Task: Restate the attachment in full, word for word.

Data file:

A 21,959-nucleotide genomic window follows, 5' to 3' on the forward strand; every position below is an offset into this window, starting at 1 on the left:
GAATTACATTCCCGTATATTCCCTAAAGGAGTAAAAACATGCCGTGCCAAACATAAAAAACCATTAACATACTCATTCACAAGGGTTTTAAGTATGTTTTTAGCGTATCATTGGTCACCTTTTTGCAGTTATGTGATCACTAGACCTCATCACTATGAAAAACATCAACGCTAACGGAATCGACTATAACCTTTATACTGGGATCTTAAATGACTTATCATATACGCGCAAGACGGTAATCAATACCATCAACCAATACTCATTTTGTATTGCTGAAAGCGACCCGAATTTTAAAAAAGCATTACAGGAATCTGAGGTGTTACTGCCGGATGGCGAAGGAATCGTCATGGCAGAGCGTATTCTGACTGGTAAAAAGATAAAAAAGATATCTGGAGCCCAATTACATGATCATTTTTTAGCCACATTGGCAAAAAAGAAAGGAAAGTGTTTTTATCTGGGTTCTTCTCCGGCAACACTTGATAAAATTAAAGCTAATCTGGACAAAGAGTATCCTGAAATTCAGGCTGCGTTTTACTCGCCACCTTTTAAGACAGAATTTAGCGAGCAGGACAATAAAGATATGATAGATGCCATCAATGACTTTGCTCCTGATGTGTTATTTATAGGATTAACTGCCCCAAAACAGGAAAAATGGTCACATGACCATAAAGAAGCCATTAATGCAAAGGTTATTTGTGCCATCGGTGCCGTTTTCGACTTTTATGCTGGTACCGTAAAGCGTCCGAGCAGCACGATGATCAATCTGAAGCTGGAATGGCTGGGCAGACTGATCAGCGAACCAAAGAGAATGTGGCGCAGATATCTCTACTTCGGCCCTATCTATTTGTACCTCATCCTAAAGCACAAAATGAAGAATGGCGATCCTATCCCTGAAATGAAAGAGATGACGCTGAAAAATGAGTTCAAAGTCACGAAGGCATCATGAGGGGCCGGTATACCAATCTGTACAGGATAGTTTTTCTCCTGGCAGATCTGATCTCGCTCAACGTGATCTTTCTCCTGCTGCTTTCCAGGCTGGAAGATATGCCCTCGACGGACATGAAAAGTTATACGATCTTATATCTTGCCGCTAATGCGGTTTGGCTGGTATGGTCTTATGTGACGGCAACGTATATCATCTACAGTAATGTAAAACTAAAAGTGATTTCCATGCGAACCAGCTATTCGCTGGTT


A 21,959-nucleotide genomic window follows, 5' to 3' on the forward strand; every position below is an offset into this window, starting at 1 on the left:
GAATTACATTCCCGTATATTCCCTAAAGGAGTAAAAACATGCCGTGCCAAACATAAAAAACCATTAACATACTCATTCACAAGGGTTTTAAGTATGTTTTTAGCGTATCATTGGTCACCTTTTTGCAGTTATGTGATCACTAGACCTCATCACTATGAAAAACATCAACGCTAACGGAATCGACTATAACCTTTATACTGGGATCTTAAATGACTTATCATATACGCGCAAGACGGTAATCAATACCATCAACCAATACTCATTTTGTATTGCTGAAAGCGACCCGAATTTTAAAAAAGCATTACAGGAATCTGAGGTGTTACTGCCGGATGGCGAAGGAATCGTCATGGCAGAGCGTATTCTGACTGGTAAAAAGATAAAAAAGATATCTGGAGCCCAATTACATGATCATTTTTTAGCCACATTGGCAAAAAAGAAAGGAAAGTGTTTTTATCTGGGTTCTTCTCCGGCAACACTTGATAAAATTAAAGCTAATCTGGACAAAGAGTATCCTGAAATTCAGGCTGCGTTTTACTCGCCACCTTTTAAGACAGAATTTAGCGAGCAGGACAATAAAGATATGATAGATGCCATCAATGACTTTGCTCCTGATGTGTTATTTATAGGATTAACTGCCCCAAAACAGGAAAAATGGTCACATGACCATAAAGAAGCCATTAATGCAAAGGTTATTTGTGCCATCGGTGCCGTTTTCGACTTTTATGCTGGTACCGTAAAGCGTCCGAGCAGCACGATGATCAATCTGAAGCTGGAATGGCTGGGCAGACTGATCAGCGAACCAAAGAGAATGTGGCGCAGATATCTCTACTTCGGCCCTATCTATTTGTACCTCATCCTAAAGCACAAAATGAAGAATGGCGATCCTATCCCTGAAATGAAAGAGATGACGCTGAAAAATGAGTTCAAAGTCACGAAGGCATCATGAGGGGCCGGTATACCAATCTGTACAGGATAGTTTTTCTCCTGGCAGATCTGATCTCGCTCAACGTGATCTTTCTCCTGCTGCTTTCCAGGCTGGAAGATATGCCCTCGACGGACATGAAAAGTTATACGATCTTATATCTTGCCGCTAATGCGGTTTGGCTGGTATGGTCTTATGTGACGGCAACGTATATCATCTACAGTAATGTAAAACTAAAAGTGATTTCCATGCGAACCAGCTATTCGCTGGTT